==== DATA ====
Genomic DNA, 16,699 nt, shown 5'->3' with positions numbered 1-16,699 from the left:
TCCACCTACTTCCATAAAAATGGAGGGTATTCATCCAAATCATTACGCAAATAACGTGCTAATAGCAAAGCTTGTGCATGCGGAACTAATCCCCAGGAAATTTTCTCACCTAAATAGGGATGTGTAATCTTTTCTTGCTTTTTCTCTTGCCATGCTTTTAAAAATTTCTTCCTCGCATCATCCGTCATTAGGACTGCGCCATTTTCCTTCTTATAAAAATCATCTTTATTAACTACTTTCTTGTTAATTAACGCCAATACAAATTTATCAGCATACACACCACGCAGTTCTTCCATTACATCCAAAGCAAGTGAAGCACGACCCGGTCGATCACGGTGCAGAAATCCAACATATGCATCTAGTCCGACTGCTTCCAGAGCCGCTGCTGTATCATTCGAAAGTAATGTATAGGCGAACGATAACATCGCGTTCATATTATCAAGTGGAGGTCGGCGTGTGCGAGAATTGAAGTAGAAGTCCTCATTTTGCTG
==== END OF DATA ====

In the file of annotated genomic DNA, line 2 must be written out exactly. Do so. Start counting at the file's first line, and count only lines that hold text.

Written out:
TCCACCTACTTCCATAAAAATGGAGGGTATTCATCCAAATCATTACGCAAATAACGTGCTAATAGCAAAGCTTGTGCATGCGGAACTAATCCCCAGGAAATTTTCTCACCTAAATAGGGATGTGTAATCTTTTCTTGCTTTTTCTCTTGCCATGCTTTTAAAAATTTCTTCCTCGCATCATCCGTCATTAGGACTGCGCCATTTTCCTTCTTATAAAAATCATCTTTATTAACTACTTTCTTGTTAATTAACGCCAATACAAATTTATCAGCATACACACCACGCAGTTCTTCCATTACATCCAAAGCAAGTGAAGCACGACCCGGTCGATCACGGTGCAGAAATCCAACATATGCATCTAGTCCGACTGCTTCCAGAGCCGCTGCTGTATCATTCGAAAGTAATGTATAGGCGAACGATAACATCGCGTTCATATTATCAAGTGGAGGTCGGCGTGTGCGAGAATTGAAGTAGAAGTCCTCATTTTGCTG